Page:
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What is FDM 3D Printing? The Ultimate Guide

guide for fdm 3d printing

FDM is the most popular 3D Printing technology. Learn all to know about it and how to different in other method.

Fused Deposition Modeling or short for (FDM) is a material extrusion method of additive manufacturing where materials are extruded through a nozzle and joined together to create 3D printing objects.

FDM technology creates objects by layering thermoplastic filament, building them up gradually. Find top-quality components for fast prototyping and small-scale industrial manufacturing through Fused Deposition Modeling (FDM) 3D printing. Our FDM services enable swift production with a diverse range of durable materials suitable for various applications.

In particular, the “standard” FDM process distinguishes itself from other material extrusion techniques, such as a concrete and food 3D printing, by using thermoplastics as feedstock materials, usually in the forms of filaments or pellets.

History of FDM 3D Printing

Although Fused Deposition Modeling (FDM) has become the most common used 3D printing method, it might be surprising to learn that it wasn't the first of its kind. In fact, it wasn't even the second.

The history of Stereolithography (SLA) was filed three years before Scott Crump applied for the first FDM patent in 1989, and Selective Laser Sintering (SLS) had its patent filed a year before FDM.

FDM became popular with non-commercial users through the RepRap community, also known as Fused Filament Fabrication (FFF). The RepRap Project started in 2005 at the University of Bath, led by Adrian Bowyer, with the goal of developing self-replicating devices.

In 2009, MakerBot Industries was founded by former RepRap volunteers after the FDM patent expired. This was a big deal because MakerBot was one of the first non-industrial companies to sell open-source FDM 3D printers inspired by the RepRap project.

fdm cad to fdm 3d printing process

How FDM 3D Printing Work ?

Fused Deposition Modeling (FDM), alternatively referred to as Fused Filament Fabrication (FFF), is a technique utilized for crafting three-dimensional objects by precisely extruding and layering thermoplastics. Although it appears complicated initially, a deeper look reveals its fundamental simplicity. FDM major works using two systems : manages the materials extrusion and deposition, when the other controls the printhead's movement. Let's dive into how these systems work together to improve our understanding of FDM 3d printing.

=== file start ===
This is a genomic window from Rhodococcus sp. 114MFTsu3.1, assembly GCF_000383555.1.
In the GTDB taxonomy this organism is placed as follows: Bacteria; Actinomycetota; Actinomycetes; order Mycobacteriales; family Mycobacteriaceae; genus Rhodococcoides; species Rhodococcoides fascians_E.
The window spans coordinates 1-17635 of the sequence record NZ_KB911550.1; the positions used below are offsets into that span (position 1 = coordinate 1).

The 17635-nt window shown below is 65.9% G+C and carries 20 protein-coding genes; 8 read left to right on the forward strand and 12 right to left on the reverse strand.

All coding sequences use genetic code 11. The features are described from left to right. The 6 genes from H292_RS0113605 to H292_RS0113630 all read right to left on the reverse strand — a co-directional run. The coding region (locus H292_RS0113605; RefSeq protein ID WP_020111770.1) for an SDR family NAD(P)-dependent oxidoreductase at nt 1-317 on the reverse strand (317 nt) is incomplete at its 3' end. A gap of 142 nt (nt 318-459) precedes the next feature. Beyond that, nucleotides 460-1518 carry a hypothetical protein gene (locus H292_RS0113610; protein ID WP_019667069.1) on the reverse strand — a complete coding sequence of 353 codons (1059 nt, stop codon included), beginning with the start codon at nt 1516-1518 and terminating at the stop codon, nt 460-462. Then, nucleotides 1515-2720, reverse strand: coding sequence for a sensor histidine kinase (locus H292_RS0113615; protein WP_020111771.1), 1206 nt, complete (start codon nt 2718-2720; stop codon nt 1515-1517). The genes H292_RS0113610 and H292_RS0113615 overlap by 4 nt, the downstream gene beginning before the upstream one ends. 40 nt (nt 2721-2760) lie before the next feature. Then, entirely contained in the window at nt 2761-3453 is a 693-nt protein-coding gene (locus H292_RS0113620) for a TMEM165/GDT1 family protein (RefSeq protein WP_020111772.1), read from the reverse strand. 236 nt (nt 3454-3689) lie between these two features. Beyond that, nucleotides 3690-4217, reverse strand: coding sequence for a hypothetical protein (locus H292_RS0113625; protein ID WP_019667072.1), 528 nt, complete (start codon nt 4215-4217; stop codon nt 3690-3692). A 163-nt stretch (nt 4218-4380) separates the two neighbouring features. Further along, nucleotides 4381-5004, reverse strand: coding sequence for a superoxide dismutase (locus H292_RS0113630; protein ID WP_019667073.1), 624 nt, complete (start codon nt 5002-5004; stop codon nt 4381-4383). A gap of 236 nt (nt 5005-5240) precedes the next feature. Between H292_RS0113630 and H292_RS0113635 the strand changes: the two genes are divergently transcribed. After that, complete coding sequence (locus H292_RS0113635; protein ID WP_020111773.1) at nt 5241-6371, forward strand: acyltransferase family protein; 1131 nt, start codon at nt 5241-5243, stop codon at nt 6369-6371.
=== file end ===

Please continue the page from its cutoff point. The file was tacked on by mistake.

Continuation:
Extrusion & Deposition Method of FDM 3D Printing

FDM extrusion and deposition method
extrusion and deposition method of FDM 3D Printing

The extrusion and deposition system in FDM 3D printing can be divide into two main parts: the “cold part” and the “hot part”. The thermoplastics used in FDM 3D printing often come in filament spools, and the cold end is responsible for feeding this material from the spool into the 3D printer. Like, the cold end also controls the rate at which material is being deposited on the other end, often referred to as flow.

Conversely, the hot end assumes a pivotal role in elevating the temperature of the plastic material to a level conducive for extrusion through a nozzle. This heating procedure entails indispensable elements such as heating cartridges, heatsinks, and notably, nozzles.

The symbiotic relationship between the cold and hot ends is indispensable, as they must collaborate seamlessly to extrude the precise amount of material at the optimal temperature and physical state, thereby ensuring the precise layering of each component.

Filament Used in FDM 3D Printing

FDM 3D Printing filament like petg, tpu, pla, abs

Filament for FDM 3D printers usually come in two standard diameters: 1.75 mm or 2.85 mm, depending on the printer's setup. It's worth noting that a 1.75-mm extruder is specifically designed for this filament size. ​ The most popular filaments in FDM 3D printing are PLA, PETG, TPU and ABS. PLA stands out as the most popular and friendly option because it's easy to print with, biodegradable, and doesn't produce strong odors.

However, it does have a downside of low heat resistance, as it softens at temperatures as low as 60 °C. ​ PETG has great temperature resistance, while TPU offer flexible properties and ABS offers strong mechanical properties. However, PETG can be tricky to 3D print due to oozing and stringing issues, while ABS requires a controlled printing environment due to toxic fumes.

Keep in mind that your experience with all filament may different based on your setup and the manufacturer. FDM printing is advantage for its material flexibility and easy accessibility in the market.


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